Aps relative permeabilities and currents rising phase

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APs, relative permeabilities, and currents rising phase characterized by an influx of sodium into cell, we have a reversal relative permeability. A cell now is much more permeable to sodium than to potassium. Given concentration gradient, causes positive ions attracted to inside. Opening extra Na+ channels falling phase (going down) characterized by eflux of potassium from inside of cell to outside. Returns inside of cell to a more negative state relative to outside. So at resting phase, cell more permeable to potassium. This is reserved during rising phase, cell much more permeable to sodium than potassium. Following phase returns to normal. Ion channels and gating Ion channels mediating Aps two types of voltage-gated ion channels mediate changes in membrane permeability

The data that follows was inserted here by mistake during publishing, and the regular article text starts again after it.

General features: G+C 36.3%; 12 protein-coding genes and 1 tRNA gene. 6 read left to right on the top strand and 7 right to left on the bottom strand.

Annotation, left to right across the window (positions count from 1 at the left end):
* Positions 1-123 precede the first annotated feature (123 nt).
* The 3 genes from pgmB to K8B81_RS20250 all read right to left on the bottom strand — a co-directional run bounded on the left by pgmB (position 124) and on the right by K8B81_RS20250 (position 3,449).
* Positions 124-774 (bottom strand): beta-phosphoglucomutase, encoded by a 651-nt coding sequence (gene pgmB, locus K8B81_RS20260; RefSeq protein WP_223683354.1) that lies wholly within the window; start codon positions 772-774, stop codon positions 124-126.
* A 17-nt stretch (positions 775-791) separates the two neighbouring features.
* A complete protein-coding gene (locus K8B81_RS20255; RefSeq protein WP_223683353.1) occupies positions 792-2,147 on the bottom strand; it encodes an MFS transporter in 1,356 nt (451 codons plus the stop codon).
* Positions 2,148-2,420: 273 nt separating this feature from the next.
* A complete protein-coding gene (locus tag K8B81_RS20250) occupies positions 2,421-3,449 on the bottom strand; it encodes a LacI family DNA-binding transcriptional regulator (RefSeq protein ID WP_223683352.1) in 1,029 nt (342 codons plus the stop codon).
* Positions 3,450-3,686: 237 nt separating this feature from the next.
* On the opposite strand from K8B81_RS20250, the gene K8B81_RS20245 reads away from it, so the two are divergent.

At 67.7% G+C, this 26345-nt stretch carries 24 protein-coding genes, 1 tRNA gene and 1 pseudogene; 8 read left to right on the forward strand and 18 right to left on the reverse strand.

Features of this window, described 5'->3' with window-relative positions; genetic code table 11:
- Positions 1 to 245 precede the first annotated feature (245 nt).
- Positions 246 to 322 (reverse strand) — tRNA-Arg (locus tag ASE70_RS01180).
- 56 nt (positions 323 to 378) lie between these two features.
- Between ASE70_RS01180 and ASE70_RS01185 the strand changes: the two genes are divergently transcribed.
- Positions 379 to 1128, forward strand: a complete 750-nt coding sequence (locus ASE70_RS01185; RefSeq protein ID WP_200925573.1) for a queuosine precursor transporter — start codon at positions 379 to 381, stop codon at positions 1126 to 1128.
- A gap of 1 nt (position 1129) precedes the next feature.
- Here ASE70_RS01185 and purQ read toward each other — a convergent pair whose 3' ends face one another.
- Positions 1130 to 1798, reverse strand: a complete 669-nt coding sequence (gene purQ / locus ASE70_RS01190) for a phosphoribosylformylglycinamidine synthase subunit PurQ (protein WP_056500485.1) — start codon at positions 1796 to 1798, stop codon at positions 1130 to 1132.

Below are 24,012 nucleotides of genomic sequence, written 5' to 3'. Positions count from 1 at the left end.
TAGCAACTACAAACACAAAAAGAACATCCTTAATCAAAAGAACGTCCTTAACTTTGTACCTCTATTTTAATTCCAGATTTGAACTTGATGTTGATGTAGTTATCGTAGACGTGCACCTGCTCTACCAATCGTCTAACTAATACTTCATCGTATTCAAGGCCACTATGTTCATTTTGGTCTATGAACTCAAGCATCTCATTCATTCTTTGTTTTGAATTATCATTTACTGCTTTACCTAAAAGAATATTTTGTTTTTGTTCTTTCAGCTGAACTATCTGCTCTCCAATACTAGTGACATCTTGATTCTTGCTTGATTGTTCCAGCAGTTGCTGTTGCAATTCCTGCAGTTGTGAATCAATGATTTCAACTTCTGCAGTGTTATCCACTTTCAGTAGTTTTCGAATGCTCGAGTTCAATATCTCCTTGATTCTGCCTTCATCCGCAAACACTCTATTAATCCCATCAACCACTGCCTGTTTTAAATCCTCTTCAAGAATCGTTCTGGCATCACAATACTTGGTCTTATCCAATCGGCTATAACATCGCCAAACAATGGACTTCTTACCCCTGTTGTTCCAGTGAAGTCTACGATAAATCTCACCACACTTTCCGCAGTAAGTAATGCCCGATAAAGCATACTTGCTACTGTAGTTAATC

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during action potential. Inactivating voltage-gated Na+ channel delayed (rectifying) voltage-gated K+ channel gated channels are those that undergo change in the probability of being open or closed resulting in changes in relative permeability of the membrane to specific ions. Channels are a “family” of structurally and functionally similar proteins form a pore allowing ions to move across membrane comprised of membrane-spanning domains (either one polypeptide or separate subunits) sodium channels composed of one polypeptide chain potassium channels are four separate subunits Voltage-gated Na+ channels inactivating voltage-gated Na+ channel single polypeptide four domains each domain contains 6 transmembrane spans/domains – contains hydrophobic and hydrophilic parts voltage-sensitive selective pore channel opens and closes bases on electrical charge of inside of cell relative to outside inactivating voltage-gated Na+ channel – voltage-sensitive activation of selective pore is due to modest depolarization selective pores Na+ vs K+ ions equal charge different hydrated sizes allows Na+ selective pore (Na+ plus water b/c hydrated ions) removal of inactivation occurs only when membrane repolarizes (ie at -65 mV)
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